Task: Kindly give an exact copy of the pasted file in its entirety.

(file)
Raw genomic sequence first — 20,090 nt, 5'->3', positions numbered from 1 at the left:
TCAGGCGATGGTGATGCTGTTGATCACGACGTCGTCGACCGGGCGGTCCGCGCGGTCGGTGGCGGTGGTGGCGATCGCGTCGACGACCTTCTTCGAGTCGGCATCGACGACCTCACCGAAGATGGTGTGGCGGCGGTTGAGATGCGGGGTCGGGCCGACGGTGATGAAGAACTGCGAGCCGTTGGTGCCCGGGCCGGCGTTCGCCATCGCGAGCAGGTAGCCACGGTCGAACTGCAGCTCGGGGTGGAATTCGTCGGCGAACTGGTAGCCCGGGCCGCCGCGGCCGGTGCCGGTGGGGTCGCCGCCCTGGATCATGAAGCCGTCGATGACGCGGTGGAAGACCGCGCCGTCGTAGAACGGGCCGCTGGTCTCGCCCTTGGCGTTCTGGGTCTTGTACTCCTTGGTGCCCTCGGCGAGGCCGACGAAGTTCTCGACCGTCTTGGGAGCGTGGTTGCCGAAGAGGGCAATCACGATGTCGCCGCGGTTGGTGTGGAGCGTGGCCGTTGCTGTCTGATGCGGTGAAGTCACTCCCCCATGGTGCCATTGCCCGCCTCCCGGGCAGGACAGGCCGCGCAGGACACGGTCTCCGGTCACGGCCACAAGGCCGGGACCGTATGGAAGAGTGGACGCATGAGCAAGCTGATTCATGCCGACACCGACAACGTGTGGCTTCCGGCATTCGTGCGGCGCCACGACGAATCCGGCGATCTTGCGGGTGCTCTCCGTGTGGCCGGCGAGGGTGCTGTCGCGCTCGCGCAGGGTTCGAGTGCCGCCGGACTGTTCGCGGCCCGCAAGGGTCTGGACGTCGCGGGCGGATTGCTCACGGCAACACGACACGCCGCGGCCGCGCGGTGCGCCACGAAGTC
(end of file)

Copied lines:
Raw genomic sequence first — 20,090 nt, 5'->3', positions numbered from 1 at the left:
TCAGGCGATGGTGATGCTGTTGATCACGACGTCGTCGACCGGGCGGTCCGCGCGGTCGGTGGCGGTGGTGGCGATCGCGTCGACGACCTTCTTCGAGTCGGCATCGACGACCTCACCGAAGATGGTGTGGCGGCGGTTGAGATGCGGGGTCGGGCCGACGGTGATGAAGAACTGCGAGCCGTTGGTGCCCGGGCCGGCGTTCGCCATCGCGAGCAGGTAGCCACGGTCGAACTGCAGCTCGGGGTGGAATTCGTCGGCGAACTGGTAGCCCGGGCCGCCGCGGCCGGTGCCGGTGGGGTCGCCGCCCTGGATCATGAAGCCGTCGATGACGCGGTGGAAGACCGCGCCGTCGTAGAACGGGCCGCTGGTCTCGCCCTTGGCGTTCTGGGTCTTGTACTCCTTGGTGCCCTCGGCGAGGCCGACGAAGTTCTCGACCGTCTTGGGAGCGTGGTTGCCGAAGAGGGCAATCACGATGTCGCCGCGGTTGGTGTGGAGCGTGGCCGTTGCTGTCTGATGCGGTGAAGTCACTCCCCCATGGTGCCATTGCCCGCCTCCCGGGCAGGACAGGCCGCGCAGGACACGGTCTCCGGTCACGGCCACAAGGCCGGGACCGTATGGAAGAGTGGACGCATGAGCAAGCTGATTCATGCCGACACCGACAACGTGTGGCTTCCGGCATTCGTGCGGCGCCACGACGAATCCGGCGATCTTGCGGGTGCTCTCCGTGTGGCCGGCGAGGGTGCTGTCGCGCTCGCGCAGGGTTCGAGTGCCGCCGGACTGTTCGCGGCCCGCAAGGGTCTGGACGTCGCGGGCGGATTGCTCACGGCAACACGACACGCCGCGGCCGCGCGGTGCGCCACGAAGTC